Data inheritance in Pattern Lab

When Pattern Lab renders a pattern, it does not by default include the data for any included patterns. There are plugins that can be used to include this data, but the many different ways to include patterns within another and to implement data inheritance can cause confusion.

The many faces of Pattern Lab

Before getting to the main topic, it should be noted that there are two versions of Pattern Lab (PHP and Node) and several editions of both versions. While trying to keep generic where possible, this article is mainly focused on the PHP version and Twig PatternEngine, which are bundled together in the Twig Edition of Pattern Lab PHP.

Including patterns in one another

In Pattern Lab a pattern can be included within another by using Pattern Lab’s shorthand include syntax or the templating language’s own include syntax. The shorthand include syntax is nice, but will not work outside Pattern Lab. This is why it is best to use the templating language’s own syntax if you want to keep Pattern Lab in sync with a production environment.

Twig’s include syntax supports namespaced paths. Namespaces are a great way to avoid both absolute and relative file system paths in native Twig includes. Pattern Lab automatically registers Twig namespaces for the top-level pattern folders, and the Twig Namespaces Plugin can be used to add more. The Component Libraries module can be used to add Twig namespace support and use the same namespaces in Drupal 8 themes.

Twig namespace support was added to Twig PatternEngine in May 2016. However, proper lineage support for namespaced includes was only added to the official versions of Pattern Lab PHP Core and Twig PatternEngine in October 2017. This made Data Inheritance Plugin work with Twig namespaces as well. Data Transform Plugin currently has support for namespaced includes in its development branch.

Types of data and default data inheritance

Pattern Lab supports global data files and pattern specific data files. Pseudo-pattern data files are a third type of data file, but in most situations they can be considered to be pattern specific data.

By default Pattern Lab merges pattern specific data with global data, with pattern specific data taking precedence.

How plugins currently implement additional data inheritance

Data Inheritance Plugin merges pattern specific data from included patterns (lineage data) with the current pattern’s pattern specific data. The current pattern's data takes precedence. This happens before the default merge with global data. The merged data is passed to the template engine when the current pattern is rendered.

Data Transform Plugin hooks into the Twig template engine. When the template engine performs an include operation, Data Transform Plugin fetches data for the included pattern from Pattern Lab’s data store. It merges pattern specific data with global data, with pattern specific data taking precedence.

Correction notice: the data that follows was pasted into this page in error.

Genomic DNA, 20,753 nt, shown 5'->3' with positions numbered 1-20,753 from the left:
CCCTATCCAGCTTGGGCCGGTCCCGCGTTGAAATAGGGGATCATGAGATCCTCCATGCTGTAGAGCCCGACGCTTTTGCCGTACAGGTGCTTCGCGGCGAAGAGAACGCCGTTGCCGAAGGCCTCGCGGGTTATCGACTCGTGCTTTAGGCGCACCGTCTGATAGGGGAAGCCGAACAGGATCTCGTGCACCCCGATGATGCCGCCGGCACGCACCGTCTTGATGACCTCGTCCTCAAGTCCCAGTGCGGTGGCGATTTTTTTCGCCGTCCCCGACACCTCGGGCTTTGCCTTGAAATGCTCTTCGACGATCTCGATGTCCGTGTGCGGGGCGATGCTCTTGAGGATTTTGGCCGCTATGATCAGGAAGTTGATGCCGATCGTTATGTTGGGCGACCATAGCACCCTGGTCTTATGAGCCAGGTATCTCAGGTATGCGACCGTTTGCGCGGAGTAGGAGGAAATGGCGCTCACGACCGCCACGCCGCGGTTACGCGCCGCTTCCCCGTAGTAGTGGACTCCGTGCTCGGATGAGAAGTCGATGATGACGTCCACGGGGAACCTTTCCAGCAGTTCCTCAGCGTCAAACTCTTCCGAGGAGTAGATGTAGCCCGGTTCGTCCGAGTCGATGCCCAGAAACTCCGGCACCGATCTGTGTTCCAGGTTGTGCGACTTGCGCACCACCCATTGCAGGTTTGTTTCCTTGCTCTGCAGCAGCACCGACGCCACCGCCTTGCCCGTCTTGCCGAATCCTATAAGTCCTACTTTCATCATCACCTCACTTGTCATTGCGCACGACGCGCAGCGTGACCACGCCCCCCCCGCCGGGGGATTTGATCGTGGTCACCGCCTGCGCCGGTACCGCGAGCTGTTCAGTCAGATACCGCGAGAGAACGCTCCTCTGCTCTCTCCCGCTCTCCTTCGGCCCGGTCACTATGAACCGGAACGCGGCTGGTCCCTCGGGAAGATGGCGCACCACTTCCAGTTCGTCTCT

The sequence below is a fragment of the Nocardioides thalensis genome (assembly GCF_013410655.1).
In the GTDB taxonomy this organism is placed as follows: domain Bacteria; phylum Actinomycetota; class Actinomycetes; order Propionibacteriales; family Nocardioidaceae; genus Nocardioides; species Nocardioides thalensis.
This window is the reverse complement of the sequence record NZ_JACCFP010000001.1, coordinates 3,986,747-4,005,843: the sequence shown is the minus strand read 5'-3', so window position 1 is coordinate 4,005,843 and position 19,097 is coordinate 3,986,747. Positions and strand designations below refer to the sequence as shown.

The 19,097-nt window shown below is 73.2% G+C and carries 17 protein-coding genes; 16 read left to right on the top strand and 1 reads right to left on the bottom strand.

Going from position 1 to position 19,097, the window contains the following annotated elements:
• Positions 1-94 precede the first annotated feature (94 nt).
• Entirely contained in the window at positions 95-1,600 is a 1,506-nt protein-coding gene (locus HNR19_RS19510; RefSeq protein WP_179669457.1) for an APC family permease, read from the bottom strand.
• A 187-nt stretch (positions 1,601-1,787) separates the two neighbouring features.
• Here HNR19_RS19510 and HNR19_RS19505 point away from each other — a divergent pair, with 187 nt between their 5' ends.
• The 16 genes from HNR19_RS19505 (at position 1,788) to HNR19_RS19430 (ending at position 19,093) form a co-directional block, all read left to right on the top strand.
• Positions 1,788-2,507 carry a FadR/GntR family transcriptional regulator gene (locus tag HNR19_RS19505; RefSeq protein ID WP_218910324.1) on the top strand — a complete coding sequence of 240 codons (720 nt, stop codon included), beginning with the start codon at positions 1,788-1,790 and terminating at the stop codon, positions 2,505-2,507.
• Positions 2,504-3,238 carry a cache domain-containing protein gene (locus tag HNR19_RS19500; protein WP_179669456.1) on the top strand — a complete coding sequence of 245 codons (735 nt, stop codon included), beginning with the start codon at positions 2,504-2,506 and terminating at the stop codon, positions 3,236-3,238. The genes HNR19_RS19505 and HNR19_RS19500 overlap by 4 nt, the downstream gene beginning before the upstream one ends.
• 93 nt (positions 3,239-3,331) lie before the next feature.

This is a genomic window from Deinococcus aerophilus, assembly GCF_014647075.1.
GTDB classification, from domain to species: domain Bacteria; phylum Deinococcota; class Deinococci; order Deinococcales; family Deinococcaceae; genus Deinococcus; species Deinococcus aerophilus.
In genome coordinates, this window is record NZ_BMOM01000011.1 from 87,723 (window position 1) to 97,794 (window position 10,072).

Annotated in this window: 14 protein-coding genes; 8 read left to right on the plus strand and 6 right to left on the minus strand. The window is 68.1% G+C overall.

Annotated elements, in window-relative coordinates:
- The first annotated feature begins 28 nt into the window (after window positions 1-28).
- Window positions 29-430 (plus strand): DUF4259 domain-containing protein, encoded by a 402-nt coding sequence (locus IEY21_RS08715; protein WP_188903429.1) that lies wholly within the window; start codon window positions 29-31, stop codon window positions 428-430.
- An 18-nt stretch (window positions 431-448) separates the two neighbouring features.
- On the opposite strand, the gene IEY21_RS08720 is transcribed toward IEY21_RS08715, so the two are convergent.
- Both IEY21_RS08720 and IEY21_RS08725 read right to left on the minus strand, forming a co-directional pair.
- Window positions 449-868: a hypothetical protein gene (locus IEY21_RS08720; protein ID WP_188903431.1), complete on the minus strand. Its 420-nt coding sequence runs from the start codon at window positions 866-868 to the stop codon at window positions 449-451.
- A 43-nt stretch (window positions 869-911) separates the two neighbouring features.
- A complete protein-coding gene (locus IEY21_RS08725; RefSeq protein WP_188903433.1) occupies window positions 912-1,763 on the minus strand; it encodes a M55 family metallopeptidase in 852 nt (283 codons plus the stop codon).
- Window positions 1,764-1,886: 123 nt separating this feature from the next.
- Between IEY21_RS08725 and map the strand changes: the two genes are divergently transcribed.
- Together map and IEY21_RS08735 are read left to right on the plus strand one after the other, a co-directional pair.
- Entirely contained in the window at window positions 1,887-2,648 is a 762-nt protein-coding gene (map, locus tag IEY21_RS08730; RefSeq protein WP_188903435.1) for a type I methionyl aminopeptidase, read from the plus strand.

In other words:

Data Inheritance Plugin

  • merges pattern specific data of all included patterns with the pattern specific data of the parent pattern
  • merges global data only once, with the previously merged pattern specific data
  • passes data to the parent pattern only

Data Transform Plugin

  • merges global data with pattern specific data individually for every pattern
  • passes data individually for every pattern

Practical implications of the different approaches

In many cases there might be no differences in the results, especially if the parent pattern’s data also contains data for all the included patterns or if the variable names used in the patterns are all different.

But there are some cases where the end results will differ depending on which plugin is used. These cases often involve missing pattern specific data for variable names used in more than one pattern.


I will use the following data files to demonstrate these differences:

Global data file (data.json):

"title": "Global title",
"content": "Global content"

parent pattern data file (parent.json):

"content": "Parent content"

child pattern data file (child.json):

"title": "Child title"

The parent and child patterns both have variables called title and content. The parent pattern includes the child pattern.

Merged data can flow up from included patterns

Using Data Inheritance Plugin, the title for the parent pattern will be ‘Child title’ and using Data Transform Plugin it will be ‘Global title’.

Global data merged with pattern specific data of included pattern takes precedence over parent pattern’s data

Using Data Inheritance Plugin the content for the child pattern will be ‘Parent content’. Using Data Transform Plugin it will be ‘Global content’

Is one approach better than the other?

The different approaches can be used to fulfil different kinds of requirements, and the choice might depend on how the patterns have been implemented.

Data Transform Plugin, including its data inheritance functionality, was written specifically with Drupal theme development in mind, and is compatible with the default Drupal template rendering style of not actually using Twig includes.

I would be very interested in learning about cases where one approach is definitely better than the other.